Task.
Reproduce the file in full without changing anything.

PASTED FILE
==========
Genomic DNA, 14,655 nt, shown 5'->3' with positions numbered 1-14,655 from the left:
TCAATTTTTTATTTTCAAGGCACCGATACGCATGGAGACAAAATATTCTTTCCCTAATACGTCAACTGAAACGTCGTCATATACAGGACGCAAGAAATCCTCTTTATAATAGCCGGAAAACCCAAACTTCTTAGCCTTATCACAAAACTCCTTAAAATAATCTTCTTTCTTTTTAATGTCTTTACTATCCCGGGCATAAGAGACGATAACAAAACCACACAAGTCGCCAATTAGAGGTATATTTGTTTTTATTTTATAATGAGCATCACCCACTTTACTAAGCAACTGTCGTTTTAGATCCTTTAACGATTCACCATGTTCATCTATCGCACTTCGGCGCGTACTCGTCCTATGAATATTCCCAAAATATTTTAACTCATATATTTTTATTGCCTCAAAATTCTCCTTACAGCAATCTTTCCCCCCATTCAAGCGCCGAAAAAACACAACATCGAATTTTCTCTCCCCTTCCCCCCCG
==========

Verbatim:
Genomic DNA, 14,655 nt, shown 5'->3' with positions numbered 1-14,655 from the left:
TCAATTTTTTATTTTCAAGGCACCGATACGCATGGAGACAAAATATTCTTTCCCTAATACGTCAACTGAAACGTCGTCATATACAGGACGCAAGAAATCCTCTTTATAATAGCCGGAAAACCCAAACTTCTTAGCCTTATCACAAAACTCCTTAAAATAATCTTCTTTCTTTTTAATGTCTTTACTATCCCGGGCATAAGAGACGATAACAAAACCACACAAGTCGCCAATTAGAGGTATATTTGTTTTTATTTTATAATGAGCATCACCCACTTTACTAAGCAACTGTCGTTTTAGATCCTTTAACGATTCACCATGTTCATCTATCGCACTTCGGCGCGTACTCGTCCTATGAATATTCCCAAAATATTTTAACTCATATATTTTTATTGCCTCAAAATTCTCCTTACAGCAATCTTTCCCCCCATTCAAGCGCCGAAAAAACACAACATCGAATTTTCTCTCCCCTTCCCCCCCG